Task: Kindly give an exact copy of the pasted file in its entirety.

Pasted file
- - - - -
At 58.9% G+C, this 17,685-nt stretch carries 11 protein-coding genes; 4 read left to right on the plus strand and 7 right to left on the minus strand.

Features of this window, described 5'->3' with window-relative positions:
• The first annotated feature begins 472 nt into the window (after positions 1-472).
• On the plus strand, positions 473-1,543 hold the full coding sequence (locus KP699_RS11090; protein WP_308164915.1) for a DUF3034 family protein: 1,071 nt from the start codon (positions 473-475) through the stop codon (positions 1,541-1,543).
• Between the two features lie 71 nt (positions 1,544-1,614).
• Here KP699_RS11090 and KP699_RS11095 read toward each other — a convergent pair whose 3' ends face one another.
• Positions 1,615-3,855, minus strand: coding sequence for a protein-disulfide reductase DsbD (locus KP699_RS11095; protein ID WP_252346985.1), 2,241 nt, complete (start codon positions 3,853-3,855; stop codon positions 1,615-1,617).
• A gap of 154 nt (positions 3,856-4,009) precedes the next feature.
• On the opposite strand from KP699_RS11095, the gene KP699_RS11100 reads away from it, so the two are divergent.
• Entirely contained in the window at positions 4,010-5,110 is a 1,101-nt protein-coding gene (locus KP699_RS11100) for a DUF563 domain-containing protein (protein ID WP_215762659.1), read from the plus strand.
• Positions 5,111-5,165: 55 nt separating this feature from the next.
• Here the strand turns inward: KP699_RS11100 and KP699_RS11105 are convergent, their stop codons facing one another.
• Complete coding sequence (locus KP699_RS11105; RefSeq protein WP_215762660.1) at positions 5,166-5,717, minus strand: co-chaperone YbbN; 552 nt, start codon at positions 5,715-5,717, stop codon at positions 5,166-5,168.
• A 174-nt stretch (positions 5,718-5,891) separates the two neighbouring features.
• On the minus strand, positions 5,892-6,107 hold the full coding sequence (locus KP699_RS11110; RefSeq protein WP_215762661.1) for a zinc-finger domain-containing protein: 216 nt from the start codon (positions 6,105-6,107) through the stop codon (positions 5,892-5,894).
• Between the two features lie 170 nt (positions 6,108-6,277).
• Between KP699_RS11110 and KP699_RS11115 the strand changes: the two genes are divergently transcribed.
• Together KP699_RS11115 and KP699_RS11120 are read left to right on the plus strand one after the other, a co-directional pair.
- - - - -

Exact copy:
At 58.9% G+C, this 17,685-nt stretch carries 11 protein-coding genes; 4 read left to right on the plus strand and 7 right to left on the minus strand.

Features of this window, described 5'->3' with window-relative positions:
• The first annotated feature begins 472 nt into the window (after positions 1-472).
• On the plus strand, positions 473-1,543 hold the full coding sequence (locus KP699_RS11090; protein WP_308164915.1) for a DUF3034 family protein: 1,071 nt from the start codon (positions 473-475) through the stop codon (positions 1,541-1,543).
• Between the two features lie 71 nt (positions 1,544-1,614).
• Here KP699_RS11090 and KP699_RS11095 read toward each other — a convergent pair whose 3' ends face one another.
• Positions 1,615-3,855, minus strand: coding sequence for a protein-disulfide reductase DsbD (locus KP699_RS11095; protein ID WP_252346985.1), 2,241 nt, complete (start codon positions 3,853-3,855; stop codon positions 1,615-1,617).
• A gap of 154 nt (positions 3,856-4,009) precedes the next feature.
• On the opposite strand from KP699_RS11095, the gene KP699_RS11100 reads away from it, so the two are divergent.
• Entirely contained in the window at positions 4,010-5,110 is a 1,101-nt protein-coding gene (locus KP699_RS11100) for a DUF563 domain-containing protein (protein ID WP_215762659.1), read from the plus strand.
• Positions 5,111-5,165: 55 nt separating this feature from the next.
• Here the strand turns inward: KP699_RS11100 and KP699_RS11105 are convergent, their stop codons facing one another.
• Complete coding sequence (locus KP699_RS11105; RefSeq protein WP_215762660.1) at positions 5,166-5,717, minus strand: co-chaperone YbbN; 552 nt, start codon at positions 5,715-5,717, stop codon at positions 5,166-5,168.
• A 174-nt stretch (positions 5,718-5,891) separates the two neighbouring features.
• On the minus strand, positions 5,892-6,107 hold the full coding sequence (locus KP699_RS11110; RefSeq protein WP_215762661.1) for a zinc-finger domain-containing protein: 216 nt from the start codon (positions 6,105-6,107) through the stop codon (positions 5,892-5,894).
• Between the two features lie 170 nt (positions 6,108-6,277).
• Between KP699_RS11110 and KP699_RS11115 the strand changes: the two genes are divergently transcribed.
• Together KP699_RS11115 and KP699_RS11120 are read left to right on the plus strand one after the other, a co-directional pair.